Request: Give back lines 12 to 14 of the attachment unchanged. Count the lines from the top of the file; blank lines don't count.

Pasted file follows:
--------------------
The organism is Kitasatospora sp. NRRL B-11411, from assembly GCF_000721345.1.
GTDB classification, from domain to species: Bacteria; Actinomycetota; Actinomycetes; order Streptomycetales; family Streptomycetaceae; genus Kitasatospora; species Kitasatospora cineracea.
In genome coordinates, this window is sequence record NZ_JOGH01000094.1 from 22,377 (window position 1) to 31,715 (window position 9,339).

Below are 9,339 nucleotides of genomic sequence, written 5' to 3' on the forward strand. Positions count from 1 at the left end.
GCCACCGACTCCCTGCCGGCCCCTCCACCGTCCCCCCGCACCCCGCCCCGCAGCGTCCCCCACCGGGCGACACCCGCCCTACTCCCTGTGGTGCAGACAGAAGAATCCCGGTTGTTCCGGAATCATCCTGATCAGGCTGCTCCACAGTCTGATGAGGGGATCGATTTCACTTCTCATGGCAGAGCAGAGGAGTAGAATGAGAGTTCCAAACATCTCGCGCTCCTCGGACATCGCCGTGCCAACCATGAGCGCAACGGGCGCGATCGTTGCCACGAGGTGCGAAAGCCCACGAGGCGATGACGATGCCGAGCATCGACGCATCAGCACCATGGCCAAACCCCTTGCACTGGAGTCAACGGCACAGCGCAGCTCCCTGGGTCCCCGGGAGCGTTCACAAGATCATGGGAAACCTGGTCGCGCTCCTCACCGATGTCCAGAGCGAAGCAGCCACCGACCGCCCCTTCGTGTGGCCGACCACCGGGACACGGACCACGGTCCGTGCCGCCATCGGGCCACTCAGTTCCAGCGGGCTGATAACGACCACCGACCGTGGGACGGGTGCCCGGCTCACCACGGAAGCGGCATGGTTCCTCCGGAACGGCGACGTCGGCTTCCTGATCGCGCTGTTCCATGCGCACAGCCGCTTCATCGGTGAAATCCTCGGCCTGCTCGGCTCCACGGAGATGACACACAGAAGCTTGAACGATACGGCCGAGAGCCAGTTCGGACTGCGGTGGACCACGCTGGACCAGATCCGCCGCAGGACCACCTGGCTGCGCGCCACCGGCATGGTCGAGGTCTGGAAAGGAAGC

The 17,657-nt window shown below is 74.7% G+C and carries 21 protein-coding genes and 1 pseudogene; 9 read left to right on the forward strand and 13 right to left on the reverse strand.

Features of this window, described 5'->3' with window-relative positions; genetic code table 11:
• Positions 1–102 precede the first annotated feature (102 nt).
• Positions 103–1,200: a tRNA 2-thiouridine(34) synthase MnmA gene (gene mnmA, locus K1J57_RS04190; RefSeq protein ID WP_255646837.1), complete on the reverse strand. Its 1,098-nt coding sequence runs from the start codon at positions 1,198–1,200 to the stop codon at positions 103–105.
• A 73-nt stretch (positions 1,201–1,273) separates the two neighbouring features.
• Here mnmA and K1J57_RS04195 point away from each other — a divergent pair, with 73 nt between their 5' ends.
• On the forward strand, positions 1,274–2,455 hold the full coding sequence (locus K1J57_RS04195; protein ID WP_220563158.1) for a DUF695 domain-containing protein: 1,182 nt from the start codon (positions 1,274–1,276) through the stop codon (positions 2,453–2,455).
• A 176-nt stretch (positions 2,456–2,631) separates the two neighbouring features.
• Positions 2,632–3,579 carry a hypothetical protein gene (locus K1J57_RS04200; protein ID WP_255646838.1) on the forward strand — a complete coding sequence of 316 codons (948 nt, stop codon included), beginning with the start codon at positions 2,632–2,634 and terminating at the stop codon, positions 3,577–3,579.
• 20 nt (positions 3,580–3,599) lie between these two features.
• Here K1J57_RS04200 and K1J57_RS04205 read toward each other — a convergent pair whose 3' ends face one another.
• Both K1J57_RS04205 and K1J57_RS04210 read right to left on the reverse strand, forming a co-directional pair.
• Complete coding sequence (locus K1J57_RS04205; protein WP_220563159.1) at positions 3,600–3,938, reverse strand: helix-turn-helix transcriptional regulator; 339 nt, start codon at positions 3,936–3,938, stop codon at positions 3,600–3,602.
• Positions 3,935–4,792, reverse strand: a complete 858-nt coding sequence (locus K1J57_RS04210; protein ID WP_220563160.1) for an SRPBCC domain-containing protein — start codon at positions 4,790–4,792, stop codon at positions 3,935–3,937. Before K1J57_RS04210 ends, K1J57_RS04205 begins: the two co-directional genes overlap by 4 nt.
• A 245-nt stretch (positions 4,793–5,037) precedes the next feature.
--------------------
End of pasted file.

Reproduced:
• On the forward strand, positions 1,274–2,455 hold the full coding sequence (locus K1J57_RS04195; protein ID WP_220563158.1) for a DUF695 domain-containing protein: 1,182 nt from the start codon (positions 1,274–1,276) through the stop codon (positions 2,453–2,455).
• A 176-nt stretch (positions 2,456–2,631) separates the two neighbouring features.
• Positions 2,632–3,579 carry a hypothetical protein gene (locus K1J57_RS04200; protein ID WP_255646838.1) on the forward strand — a complete coding sequence of 316 codons (948 nt, stop codon included), beginning with the start codon at positions 2,632–2,634 and terminating at the stop codon, positions 3,577–3,579.